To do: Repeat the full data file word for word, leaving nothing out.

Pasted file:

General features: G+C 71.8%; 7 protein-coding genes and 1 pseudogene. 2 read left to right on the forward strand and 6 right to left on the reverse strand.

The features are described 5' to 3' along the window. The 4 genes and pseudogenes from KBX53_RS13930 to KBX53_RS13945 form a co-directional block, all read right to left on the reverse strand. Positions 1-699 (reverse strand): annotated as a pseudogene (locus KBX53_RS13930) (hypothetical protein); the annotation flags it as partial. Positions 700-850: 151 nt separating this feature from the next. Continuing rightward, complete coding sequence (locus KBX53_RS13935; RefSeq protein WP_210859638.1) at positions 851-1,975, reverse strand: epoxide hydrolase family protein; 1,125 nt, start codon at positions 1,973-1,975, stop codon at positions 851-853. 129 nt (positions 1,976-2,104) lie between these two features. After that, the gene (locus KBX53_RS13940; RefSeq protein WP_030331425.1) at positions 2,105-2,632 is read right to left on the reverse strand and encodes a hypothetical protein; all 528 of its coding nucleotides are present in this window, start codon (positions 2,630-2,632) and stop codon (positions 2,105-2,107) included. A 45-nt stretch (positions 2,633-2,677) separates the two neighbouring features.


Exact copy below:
General features: G+C 71.8%; 7 protein-coding genes and 1 pseudogene. 2 read left to right on the forward strand and 6 right to left on the reverse strand.

The features are described 5' to 3' along the window. The 4 genes and pseudogenes from KBX53_RS13930 to KBX53_RS13945 form a co-directional block, all read right to left on the reverse strand. Positions 1-699 (reverse strand): annotated as a pseudogene (locus KBX53_RS13930) (hypothetical protein); the annotation flags it as partial. Positions 700-850: 151 nt separating this feature from the next. Continuing rightward, complete coding sequence (locus KBX53_RS13935; RefSeq protein WP_210859638.1) at positions 851-1,975, reverse strand: epoxide hydrolase family protein; 1,125 nt, start codon at positions 1,973-1,975, stop codon at positions 851-853. 129 nt (positions 1,976-2,104) lie between these two features. After that, the gene (locus KBX53_RS13940; RefSeq protein WP_030331425.1) at positions 2,105-2,632 is read right to left on the reverse strand and encodes a hypothetical protein; all 528 of its coding nucleotides are present in this window, start codon (positions 2,630-2,632) and stop codon (positions 2,105-2,107) included. A 45-nt stretch (positions 2,633-2,677) separates the two neighbouring features.